Aryn Emert Street Law/CEPS Celebrity: A Separate Legal Standard? Hypothetical: Miami High School’s football team, the Bobcats, completed their past season with a losing 2-16 record. Despite their need for new textbooks and computers for their students, the previous seasons’ ticket sales netted them a trifling $500 profit. Along came Joe McDonald, a star running back whose unbelievable ability enticed fans to the stadium. Not only did Joe rush for 2,831 yards and score 33 touchdowns during his senior year, but for the first time, with Joe leading the team, the Bobcats were expected to make it all the way to the state championship. Joe’s presence on the field not only rescued the Bobcat’s on-field situation, but ever since Joe draped himself in the Blue and Gold, the school’s profits rose to $2000 from ticket sales. It was unquestionable that Joe’s presence on the team was the saving grace for the Miami Bobcats. As the star athlete at Miami High, Joe was extremely popular with the ladies. He constantly had girls asking him for his phone number, and had no difficulties finding dates. One girl was especially attractive to Joe. Nicole Rollins was a freshman, and four years Joe’s junior. She was not fond of football, nor of Joe’s reputation, but Joe pursued her numerous times, always unsuccessfully. One night, however, upon returning to the school after an away game, Joe continued his courtship. This time the result was a sexual experience that took place on the bathroom floor at the school. Numerous faculty members, including several of Joe’s coaches, heard about the incident, and knew that sexual conduct between an 18 year old and a 14 year old was illegal. However, with the state championship only days away, they attempted to cover up the incident. Days before the championship, Joe was arrested and charged with seconddegree lewd and lascivious battery on a minor. A few days after his arrest, the coach put him back on the field, allowing him to play in the state championship. Joe earned the Bobcats a victory, and earned the school over $10,000 in profits from fans alone. Discussion Questions:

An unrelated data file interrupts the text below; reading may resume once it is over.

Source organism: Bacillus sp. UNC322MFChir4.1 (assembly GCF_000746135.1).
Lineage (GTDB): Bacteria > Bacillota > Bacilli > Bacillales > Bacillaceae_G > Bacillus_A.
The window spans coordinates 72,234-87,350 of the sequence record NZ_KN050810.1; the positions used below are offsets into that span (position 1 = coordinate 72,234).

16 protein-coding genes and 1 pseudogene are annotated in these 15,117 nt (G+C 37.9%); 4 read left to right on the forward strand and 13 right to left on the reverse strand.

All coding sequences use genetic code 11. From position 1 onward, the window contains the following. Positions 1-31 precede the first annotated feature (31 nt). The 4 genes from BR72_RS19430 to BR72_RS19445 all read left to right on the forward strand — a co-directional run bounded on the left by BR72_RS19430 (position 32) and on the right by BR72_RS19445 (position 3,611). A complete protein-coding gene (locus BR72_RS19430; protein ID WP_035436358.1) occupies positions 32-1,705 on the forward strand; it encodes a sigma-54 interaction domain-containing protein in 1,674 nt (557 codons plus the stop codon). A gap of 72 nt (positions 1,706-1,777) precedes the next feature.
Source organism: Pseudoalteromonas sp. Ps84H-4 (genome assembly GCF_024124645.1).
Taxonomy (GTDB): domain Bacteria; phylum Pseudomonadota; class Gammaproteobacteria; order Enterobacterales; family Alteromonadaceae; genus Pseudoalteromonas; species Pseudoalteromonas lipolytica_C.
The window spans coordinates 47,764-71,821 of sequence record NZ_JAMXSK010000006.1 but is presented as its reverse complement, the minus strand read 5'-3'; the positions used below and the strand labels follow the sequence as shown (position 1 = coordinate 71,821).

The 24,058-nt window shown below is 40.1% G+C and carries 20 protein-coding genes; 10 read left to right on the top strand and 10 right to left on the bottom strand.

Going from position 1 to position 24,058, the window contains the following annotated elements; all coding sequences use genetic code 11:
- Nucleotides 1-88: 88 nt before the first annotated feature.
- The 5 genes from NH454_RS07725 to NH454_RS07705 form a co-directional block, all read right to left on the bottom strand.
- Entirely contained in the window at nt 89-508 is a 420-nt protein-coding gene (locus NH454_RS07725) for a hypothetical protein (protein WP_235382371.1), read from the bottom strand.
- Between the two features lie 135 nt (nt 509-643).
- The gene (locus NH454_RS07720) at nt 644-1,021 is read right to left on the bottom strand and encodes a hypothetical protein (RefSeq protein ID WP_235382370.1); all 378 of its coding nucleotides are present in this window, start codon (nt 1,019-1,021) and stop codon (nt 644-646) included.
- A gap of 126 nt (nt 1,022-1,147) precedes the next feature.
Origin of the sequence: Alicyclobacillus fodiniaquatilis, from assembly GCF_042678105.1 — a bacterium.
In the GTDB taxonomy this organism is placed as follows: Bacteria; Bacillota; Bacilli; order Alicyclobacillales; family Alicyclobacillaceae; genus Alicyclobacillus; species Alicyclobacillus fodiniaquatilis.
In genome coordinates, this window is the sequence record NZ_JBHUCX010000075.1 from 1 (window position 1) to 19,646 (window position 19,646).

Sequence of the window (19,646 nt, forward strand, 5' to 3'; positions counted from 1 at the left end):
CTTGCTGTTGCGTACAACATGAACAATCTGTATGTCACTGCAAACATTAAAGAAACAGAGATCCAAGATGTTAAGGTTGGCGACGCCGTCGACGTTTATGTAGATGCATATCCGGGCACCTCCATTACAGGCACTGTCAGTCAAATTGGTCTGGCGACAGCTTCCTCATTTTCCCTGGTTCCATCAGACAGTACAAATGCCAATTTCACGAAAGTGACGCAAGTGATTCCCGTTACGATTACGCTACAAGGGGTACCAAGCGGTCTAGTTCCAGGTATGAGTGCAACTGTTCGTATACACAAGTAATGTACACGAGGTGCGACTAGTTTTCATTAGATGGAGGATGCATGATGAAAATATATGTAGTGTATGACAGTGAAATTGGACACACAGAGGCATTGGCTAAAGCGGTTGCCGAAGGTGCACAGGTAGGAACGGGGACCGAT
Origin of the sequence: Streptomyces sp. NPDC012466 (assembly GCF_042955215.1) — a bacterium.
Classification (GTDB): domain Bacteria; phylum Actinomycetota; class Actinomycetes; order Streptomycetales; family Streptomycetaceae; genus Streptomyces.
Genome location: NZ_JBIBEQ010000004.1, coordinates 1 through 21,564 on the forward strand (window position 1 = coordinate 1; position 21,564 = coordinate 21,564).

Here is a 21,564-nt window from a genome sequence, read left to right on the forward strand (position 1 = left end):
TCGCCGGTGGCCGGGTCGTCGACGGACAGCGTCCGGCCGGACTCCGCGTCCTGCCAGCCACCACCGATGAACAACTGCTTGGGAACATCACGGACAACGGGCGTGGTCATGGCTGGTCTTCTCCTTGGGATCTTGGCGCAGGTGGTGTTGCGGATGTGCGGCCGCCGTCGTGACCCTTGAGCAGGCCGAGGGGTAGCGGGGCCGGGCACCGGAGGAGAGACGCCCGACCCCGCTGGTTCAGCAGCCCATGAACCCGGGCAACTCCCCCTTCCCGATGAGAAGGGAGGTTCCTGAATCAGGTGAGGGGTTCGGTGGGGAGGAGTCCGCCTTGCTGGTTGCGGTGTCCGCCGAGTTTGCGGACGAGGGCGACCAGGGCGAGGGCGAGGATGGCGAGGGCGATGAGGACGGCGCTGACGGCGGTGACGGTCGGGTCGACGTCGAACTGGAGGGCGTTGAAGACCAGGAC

1. What are your initial thoughts after reading the hypothetical? 2. Do you think Joe should have been able to play in his high school championship? Why/Why not? 3. If you were a coach, what would you have done? What if you were an assistant coach who recommended that Joe be benched, and the coach insisted on playing Joe, anyway? 4. Do you think it matters if the sexual conduct was consensual or not? (Refer to legal resources at bottom of the lesson) In what way? 5. What are your opinions of the notion “innocent until proven guilty”? Do you think the situation would be different if Joe was actually convicted at the time of the championship? 6. Should Joe’s playing ability enter into the decision as to whether he should play or not? Should Joe’s ability to attract fans, and therefore profits, enter into the decision to play him or not? Why? Why not? THE REAL STORY: This story is based loosely on an incident that occurred involving Antwain Easterling, a student who attended Northwestern Senior High in 2006. News Article for Discussion: Easterling Ready for Scrutiny after High School Sex Arrest http://www.usatoday.com/sports/college/football/cusa/2007-07-26-easterlingscrutiny_N.htm?csp=34 By Tim Doherty The (Jackson, Miss.) Clarion-Ledger Antwain Easterling understands he will draw immediate attention, not only for what he might do with a football in his hands this fall for Southern Miss, but also for the circumstances that in large part led him to Hattiesburg. While he says he regrets the act that caused some to shun a player most considered one of the top running back prospects in the nation, Easterling also said he is ready for the scrutiny. "I can carry it," Easterling said recently. "I've been through it. Down in Miami, (Class) 6A football, there's not much bigger publicity, so I've been through it and been through the rough times. … I made a mistake, and I regret it." Few stars were as bright in Dade County as the 5-11, 185-pound Easterling. He rushed for 2,831 yards and 33 touchdowns last season and was rated by national recruiting services among the top backs in the country. But Dec. 7, just days before his Miami Northwestern team was to play in the state championship game, Easterling was arrested and charged with second-degree lewd and lascivious battery on a minor, a felony charge stemming from having consensual sex with